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James Casebere discusses what’s behind the image ‘On the Water’s Edge’

We asked James Casebere to tell us about a picture that means something to him, and why.

©James Casebere, Red/Orange Solo Pavilion, 2018. Courtesy the artist and Sean Kelly
©James Casebere, Red/Orange Solo Pavilion, 2018. Courtesy the artist and Sean Kelly

After making a body of work devoted to the houses of architect Luis Barragán, in and around Mexico City, I tried to incorporate his aesthetic and spiritual ambitions into structures of my own making. Borrowing bits and pieces here and there, I found myself making structures resembling cabanas, changing rooms, lifeguard stations, and beach houses.

In returning to the shore and the subject of climate change, I wanted to create an image of dauntless fortitude in the face of such change. I discovered that in order to make buildings of my own, even if only for a photograph, I needed to deal with issues of structure and form that go beyond the image and focus on strength, durability, material, texture, and the visceral impact of spatial relations in a way that acknowledges all the senses. Initially, I wanted to make structures for survival: spaces of rescue and refuge. Coincidentally, I found that a number of contemporary architects such as Frank Gehry began their careers designing houses with towers resembling lifeguard stations or, like Pascal Flammer, designing a lifeguard stand, pure and simple, which seemed to be about connecting with the archetypal nature of building.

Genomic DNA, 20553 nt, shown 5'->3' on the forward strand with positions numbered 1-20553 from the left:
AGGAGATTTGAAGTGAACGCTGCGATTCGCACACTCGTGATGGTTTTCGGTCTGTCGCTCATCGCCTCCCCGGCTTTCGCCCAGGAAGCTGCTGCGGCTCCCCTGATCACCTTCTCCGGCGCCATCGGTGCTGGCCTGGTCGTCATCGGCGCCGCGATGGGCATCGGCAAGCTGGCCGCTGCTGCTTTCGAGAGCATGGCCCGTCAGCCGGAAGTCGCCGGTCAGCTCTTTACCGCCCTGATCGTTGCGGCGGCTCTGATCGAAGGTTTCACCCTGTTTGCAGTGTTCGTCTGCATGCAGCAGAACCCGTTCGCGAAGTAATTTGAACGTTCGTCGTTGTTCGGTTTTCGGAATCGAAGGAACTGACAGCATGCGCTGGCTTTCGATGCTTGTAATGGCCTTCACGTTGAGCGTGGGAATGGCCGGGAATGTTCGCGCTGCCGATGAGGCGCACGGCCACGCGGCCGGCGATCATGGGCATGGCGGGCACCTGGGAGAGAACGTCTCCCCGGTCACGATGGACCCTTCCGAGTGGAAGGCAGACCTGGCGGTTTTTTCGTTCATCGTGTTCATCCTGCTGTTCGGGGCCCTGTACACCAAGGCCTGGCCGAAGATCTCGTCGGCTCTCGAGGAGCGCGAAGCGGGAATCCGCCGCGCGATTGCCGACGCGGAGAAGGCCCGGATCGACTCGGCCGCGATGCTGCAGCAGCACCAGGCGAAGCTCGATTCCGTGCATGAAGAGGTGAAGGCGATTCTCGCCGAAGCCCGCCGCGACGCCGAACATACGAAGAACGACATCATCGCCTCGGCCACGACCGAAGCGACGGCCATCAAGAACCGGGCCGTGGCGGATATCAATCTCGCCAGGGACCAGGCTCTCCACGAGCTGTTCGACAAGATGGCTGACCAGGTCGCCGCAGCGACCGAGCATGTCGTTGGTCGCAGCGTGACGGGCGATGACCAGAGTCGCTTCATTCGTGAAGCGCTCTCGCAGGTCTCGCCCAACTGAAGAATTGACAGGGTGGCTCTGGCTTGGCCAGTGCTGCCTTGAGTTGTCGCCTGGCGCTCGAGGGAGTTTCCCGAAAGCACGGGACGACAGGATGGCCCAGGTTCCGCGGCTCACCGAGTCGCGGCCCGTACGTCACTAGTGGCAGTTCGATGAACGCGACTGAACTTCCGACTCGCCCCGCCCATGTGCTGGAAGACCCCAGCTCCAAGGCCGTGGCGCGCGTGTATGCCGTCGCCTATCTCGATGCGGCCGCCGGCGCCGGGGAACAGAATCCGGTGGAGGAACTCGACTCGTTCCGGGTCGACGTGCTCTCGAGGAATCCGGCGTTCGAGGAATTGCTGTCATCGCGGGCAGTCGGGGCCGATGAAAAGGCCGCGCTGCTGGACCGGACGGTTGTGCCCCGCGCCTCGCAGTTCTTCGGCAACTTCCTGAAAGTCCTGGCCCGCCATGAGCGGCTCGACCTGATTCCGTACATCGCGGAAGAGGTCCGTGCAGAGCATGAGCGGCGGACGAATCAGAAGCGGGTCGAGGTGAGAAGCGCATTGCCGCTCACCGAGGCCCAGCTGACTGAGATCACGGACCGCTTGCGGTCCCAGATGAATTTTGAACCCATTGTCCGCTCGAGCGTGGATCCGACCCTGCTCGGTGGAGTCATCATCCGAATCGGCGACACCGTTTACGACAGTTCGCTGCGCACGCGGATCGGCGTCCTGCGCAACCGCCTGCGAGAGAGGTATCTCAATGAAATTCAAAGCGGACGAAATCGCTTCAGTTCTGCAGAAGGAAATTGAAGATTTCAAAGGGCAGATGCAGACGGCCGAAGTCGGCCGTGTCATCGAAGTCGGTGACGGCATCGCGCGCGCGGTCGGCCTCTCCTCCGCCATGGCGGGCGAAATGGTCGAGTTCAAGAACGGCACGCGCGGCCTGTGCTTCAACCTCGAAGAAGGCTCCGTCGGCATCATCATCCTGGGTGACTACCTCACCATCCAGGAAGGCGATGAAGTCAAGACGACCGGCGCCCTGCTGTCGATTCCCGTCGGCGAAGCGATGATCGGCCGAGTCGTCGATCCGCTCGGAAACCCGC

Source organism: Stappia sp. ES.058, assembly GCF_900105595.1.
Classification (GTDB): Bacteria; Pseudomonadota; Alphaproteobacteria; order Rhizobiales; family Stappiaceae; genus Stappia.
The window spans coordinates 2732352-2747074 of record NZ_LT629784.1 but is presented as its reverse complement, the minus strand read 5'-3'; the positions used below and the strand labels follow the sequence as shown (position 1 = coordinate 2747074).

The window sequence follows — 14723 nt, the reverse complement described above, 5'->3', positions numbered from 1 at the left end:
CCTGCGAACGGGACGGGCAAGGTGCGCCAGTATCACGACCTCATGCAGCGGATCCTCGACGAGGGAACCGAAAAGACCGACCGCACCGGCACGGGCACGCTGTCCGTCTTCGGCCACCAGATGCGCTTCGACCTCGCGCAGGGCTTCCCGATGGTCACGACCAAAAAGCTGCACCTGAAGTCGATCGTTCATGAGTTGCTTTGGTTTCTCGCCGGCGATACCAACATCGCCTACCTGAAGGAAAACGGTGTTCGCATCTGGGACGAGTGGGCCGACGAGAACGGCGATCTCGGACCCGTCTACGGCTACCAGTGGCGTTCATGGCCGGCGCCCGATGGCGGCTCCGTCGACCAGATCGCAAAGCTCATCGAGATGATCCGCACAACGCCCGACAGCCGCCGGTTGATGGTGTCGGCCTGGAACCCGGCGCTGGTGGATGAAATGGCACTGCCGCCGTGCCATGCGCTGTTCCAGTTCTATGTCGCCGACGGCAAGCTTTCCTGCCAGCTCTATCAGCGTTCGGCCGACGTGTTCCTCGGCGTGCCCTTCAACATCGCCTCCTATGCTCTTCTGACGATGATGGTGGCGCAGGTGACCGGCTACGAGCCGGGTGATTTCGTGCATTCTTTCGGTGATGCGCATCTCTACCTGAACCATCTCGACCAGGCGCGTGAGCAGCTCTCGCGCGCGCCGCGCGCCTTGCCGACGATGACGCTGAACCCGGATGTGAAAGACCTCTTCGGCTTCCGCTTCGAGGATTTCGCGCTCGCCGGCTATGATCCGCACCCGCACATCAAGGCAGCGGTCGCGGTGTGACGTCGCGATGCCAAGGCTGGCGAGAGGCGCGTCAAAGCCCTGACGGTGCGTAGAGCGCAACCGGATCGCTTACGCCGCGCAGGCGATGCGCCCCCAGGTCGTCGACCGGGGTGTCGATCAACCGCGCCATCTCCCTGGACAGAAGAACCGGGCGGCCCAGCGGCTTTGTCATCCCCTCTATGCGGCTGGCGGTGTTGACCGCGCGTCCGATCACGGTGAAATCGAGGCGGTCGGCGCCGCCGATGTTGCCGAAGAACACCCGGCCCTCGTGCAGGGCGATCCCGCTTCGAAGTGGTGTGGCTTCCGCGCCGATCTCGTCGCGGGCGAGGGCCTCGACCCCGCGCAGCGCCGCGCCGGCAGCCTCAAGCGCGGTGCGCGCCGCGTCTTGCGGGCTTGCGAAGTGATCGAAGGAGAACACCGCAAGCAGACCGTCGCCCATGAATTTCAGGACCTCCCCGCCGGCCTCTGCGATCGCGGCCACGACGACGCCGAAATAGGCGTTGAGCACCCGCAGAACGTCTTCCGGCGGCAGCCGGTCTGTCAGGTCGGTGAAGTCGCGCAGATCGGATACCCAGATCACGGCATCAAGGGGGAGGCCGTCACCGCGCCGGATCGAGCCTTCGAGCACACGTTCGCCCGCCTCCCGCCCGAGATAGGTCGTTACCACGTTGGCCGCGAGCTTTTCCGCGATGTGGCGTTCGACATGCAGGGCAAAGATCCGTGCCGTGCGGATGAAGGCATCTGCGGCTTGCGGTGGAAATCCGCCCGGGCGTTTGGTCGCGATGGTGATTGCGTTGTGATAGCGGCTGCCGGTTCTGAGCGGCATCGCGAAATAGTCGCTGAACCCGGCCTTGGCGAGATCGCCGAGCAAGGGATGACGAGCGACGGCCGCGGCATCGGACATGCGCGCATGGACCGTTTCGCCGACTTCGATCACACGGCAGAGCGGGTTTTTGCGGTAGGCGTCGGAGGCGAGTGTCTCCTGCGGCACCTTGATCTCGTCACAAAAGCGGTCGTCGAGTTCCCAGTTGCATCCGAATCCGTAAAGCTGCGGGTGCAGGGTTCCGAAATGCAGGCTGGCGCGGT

read more …. Source: Photograph Magazine James Casebere-the back page